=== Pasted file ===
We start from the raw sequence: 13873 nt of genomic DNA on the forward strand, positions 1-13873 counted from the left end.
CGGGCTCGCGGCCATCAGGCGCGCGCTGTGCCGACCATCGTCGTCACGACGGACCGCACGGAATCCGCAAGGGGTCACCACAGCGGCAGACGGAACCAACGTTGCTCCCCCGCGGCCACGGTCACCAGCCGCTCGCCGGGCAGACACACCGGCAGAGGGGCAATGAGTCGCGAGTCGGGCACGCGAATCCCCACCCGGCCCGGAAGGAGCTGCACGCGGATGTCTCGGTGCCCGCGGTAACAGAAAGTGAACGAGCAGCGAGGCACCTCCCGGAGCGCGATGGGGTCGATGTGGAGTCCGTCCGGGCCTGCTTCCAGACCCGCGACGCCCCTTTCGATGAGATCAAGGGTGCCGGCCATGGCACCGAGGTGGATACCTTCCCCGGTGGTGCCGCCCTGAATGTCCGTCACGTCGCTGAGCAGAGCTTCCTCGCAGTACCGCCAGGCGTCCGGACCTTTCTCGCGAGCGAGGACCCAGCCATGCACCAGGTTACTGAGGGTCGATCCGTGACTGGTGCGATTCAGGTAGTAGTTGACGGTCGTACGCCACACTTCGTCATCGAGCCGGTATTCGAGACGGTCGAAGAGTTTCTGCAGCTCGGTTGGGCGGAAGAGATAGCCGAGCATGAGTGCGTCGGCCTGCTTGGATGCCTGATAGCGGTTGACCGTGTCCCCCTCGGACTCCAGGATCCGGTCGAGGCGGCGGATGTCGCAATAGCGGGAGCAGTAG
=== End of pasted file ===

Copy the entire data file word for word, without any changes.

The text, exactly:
We start from the raw sequence: 13873 nt of genomic DNA on the forward strand, positions 1-13873 counted from the left end.
CGGGCTCGCGGCCATCAGGCGCGCGCTGTGCCGACCATCGTCGTCACGACGGACCGCACGGAATCCGCAAGGGGTCACCACAGCGGCAGACGGAACCAACGTTGCTCCCCCGCGGCCACGGTCACCAGCCGCTCGCCGGGCAGACACACCGGCAGAGGGGCAATGAGTCGCGAGTCGGGCACGCGAATCCCCACCCGGCCCGGAAGGAGCTGCACGCGGATGTCTCGGTGCCCGCGGTAACAGAAAGTGAACGAGCAGCGAGGCACCTCCCGGAGCGCGATGGGGTCGATGTGGAGTCCGTCCGGGCCTGCTTCCAGACCCGCGACGCCCCTTTCGATGAGATCAAGGGTGCCGGCCATGGCACCGAGGTGGATACCTTCCCCGGTGGTGCCGCCCTGAATGTCCGTCACGTCGCTGAGCAGAGCTTCCTCGCAGTACCGCCAGGCGTCCGGACCTTTCTCGCGAGCGAGGACCCAGCCATGCACCAGGTTACTGAGGGTCGATCCGTGACTGGTGCGATTCAGGTAGTAGTTGACGGTCGTACGCCACACTTCGTCATCGAGCCGGTATTCGAGACGGTCGAAGAGTTTCTGCAGCTCGGTTGGGCGGAAGAGATAGCCGAGCATGAGTGCGTCGGCCTGCTTGGATGCCTGATAGCGGTTGACCGTGTCCCCCTCGGACTCCAGGATCCGGTCGAGGCGGCGGATGTCGCAATAGCGGGAGCAGTAG